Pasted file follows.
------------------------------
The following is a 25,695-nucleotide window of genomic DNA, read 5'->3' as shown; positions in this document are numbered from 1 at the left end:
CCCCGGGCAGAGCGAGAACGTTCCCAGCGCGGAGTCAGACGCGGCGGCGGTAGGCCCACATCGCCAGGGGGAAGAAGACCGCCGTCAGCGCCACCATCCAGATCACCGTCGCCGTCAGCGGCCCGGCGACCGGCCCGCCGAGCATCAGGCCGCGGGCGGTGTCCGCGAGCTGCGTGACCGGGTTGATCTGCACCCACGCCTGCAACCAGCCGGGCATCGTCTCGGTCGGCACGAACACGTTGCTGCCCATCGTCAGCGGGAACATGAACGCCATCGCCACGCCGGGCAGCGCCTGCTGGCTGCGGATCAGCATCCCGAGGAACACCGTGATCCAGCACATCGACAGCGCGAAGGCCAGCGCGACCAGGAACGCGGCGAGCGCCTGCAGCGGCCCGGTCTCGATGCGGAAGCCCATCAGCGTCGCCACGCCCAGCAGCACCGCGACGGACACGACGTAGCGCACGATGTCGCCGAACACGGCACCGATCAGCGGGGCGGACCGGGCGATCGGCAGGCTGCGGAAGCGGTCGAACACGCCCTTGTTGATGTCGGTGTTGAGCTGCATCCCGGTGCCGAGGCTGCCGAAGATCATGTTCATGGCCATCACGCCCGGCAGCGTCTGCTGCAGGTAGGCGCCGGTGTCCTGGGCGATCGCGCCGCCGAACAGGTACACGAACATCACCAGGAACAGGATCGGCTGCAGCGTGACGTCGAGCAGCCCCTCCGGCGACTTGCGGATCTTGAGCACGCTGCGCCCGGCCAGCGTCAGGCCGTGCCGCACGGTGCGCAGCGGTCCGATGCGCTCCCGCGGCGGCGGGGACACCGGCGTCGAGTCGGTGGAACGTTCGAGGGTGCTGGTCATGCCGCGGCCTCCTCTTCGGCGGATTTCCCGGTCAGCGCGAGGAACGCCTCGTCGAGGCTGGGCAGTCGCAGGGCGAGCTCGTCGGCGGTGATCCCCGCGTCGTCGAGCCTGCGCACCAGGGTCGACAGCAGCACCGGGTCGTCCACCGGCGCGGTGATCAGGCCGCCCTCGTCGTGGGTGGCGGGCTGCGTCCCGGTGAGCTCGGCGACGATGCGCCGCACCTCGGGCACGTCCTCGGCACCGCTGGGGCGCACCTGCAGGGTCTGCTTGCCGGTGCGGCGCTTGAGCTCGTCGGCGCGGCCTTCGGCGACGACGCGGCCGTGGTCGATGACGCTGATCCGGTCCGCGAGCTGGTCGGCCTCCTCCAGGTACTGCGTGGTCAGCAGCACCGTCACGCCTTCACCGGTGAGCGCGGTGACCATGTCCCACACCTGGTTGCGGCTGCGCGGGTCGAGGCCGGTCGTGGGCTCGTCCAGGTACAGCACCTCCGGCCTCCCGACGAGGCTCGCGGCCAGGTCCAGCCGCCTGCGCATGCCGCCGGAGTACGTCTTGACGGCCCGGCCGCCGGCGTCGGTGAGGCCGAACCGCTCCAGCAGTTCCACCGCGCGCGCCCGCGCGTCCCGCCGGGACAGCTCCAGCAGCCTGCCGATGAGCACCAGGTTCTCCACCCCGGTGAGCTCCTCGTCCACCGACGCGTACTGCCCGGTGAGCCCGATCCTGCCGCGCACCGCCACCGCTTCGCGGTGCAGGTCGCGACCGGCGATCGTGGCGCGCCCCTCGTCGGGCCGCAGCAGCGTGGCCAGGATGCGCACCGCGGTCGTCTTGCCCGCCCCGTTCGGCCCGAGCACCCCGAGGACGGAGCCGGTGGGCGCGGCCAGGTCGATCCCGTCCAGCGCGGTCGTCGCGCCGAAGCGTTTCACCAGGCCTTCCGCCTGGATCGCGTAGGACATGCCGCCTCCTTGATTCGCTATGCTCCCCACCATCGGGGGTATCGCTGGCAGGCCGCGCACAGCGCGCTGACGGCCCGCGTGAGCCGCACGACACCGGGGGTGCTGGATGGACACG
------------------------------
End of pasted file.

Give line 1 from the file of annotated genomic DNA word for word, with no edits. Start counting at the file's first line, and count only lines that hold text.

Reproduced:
The following is a 25,695-nucleotide window of genomic DNA, read 5'->3' as shown; positions in this document are numbered from 1 at the left end: